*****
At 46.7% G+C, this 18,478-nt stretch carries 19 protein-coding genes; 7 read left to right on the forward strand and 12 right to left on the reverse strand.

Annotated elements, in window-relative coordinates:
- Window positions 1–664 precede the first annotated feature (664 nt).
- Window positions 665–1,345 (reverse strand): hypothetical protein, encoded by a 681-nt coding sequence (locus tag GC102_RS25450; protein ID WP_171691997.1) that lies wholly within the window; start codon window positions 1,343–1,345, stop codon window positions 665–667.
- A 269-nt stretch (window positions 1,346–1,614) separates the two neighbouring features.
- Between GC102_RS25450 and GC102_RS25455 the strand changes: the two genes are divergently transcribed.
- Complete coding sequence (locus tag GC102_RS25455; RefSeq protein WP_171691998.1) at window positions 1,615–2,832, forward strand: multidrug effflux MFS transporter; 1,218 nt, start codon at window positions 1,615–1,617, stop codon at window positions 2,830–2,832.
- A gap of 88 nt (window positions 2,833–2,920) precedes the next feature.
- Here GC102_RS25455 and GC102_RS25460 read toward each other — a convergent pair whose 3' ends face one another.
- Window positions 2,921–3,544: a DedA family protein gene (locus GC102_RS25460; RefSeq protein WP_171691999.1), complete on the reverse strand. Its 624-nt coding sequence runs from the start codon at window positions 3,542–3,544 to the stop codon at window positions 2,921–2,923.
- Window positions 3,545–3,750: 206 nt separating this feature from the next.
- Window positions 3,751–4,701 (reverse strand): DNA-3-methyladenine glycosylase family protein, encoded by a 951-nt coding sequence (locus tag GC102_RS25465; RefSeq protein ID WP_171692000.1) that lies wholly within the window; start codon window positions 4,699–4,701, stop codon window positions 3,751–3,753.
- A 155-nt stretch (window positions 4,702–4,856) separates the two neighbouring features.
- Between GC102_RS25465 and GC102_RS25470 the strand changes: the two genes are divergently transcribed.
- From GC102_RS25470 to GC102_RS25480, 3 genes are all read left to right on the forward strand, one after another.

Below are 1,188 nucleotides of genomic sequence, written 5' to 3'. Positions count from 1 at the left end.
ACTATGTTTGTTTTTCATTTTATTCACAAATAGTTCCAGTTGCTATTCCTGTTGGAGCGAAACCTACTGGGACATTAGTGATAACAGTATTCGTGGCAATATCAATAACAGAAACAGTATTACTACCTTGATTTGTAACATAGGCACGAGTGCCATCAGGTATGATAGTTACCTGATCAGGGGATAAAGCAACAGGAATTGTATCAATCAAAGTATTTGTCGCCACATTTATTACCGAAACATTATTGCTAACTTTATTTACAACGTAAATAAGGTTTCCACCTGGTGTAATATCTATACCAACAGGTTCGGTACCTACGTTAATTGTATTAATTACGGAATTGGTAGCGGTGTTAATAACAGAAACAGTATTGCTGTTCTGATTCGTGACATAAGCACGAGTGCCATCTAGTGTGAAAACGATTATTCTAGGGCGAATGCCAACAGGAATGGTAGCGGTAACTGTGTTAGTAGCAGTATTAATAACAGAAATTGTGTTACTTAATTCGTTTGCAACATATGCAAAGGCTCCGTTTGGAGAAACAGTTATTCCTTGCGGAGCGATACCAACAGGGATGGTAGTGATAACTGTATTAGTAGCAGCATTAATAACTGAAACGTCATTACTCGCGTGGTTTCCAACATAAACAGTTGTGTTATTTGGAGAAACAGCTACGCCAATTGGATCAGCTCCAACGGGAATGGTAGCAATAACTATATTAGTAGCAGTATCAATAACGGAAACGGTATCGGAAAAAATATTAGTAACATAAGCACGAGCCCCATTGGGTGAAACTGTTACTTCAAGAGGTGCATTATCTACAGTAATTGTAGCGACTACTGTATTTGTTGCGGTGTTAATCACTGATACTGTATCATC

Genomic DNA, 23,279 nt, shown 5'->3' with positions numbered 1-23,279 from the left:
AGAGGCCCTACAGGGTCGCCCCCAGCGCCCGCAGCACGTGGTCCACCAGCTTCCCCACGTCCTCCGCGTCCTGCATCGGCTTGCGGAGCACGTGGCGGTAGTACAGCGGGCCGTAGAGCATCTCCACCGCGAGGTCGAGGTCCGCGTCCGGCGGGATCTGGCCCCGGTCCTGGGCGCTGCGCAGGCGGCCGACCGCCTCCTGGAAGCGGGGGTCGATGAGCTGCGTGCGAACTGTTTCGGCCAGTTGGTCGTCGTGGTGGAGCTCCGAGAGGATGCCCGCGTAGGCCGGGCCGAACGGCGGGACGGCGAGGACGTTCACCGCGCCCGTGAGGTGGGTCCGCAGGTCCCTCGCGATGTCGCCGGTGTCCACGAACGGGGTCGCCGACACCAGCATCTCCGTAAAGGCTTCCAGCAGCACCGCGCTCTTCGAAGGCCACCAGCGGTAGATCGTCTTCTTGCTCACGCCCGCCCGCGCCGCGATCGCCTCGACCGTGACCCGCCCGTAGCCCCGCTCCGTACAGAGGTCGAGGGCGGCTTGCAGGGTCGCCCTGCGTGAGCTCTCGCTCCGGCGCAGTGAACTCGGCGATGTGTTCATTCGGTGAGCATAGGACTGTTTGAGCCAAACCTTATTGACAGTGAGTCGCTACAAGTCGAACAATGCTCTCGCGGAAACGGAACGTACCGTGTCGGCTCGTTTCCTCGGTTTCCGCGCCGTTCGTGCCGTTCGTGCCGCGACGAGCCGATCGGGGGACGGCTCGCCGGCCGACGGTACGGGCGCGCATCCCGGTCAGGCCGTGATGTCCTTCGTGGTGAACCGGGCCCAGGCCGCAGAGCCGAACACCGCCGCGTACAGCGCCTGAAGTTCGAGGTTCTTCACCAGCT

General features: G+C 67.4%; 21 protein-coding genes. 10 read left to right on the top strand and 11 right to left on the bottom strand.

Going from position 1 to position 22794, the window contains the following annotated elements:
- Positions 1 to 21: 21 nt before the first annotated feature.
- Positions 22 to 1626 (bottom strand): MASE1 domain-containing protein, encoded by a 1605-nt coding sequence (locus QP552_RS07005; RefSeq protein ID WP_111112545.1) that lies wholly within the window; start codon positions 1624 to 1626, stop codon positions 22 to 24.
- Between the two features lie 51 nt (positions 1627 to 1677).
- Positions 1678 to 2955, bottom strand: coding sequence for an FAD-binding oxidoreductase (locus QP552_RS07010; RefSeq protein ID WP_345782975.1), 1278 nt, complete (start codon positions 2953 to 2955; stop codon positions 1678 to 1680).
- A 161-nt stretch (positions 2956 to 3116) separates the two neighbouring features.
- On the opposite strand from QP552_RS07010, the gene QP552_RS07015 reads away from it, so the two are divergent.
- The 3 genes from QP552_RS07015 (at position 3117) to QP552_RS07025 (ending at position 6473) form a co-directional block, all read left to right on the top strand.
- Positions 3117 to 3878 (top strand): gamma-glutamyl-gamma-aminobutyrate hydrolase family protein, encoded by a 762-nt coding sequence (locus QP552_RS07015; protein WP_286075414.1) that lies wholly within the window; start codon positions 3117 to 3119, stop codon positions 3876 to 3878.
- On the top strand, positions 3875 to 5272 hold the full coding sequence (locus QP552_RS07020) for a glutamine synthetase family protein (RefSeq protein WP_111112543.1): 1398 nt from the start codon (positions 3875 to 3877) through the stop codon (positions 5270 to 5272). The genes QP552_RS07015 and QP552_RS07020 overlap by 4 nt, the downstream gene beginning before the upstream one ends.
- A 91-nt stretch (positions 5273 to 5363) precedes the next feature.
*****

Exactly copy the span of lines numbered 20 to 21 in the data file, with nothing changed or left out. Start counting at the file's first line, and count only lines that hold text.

General features: G+C 67.4%; 21 protein-coding genes. 10 read left to right on the top strand and 11 right to left on the bottom strand.

Going from position 1 to position 22794, the window contains the following annotated elements: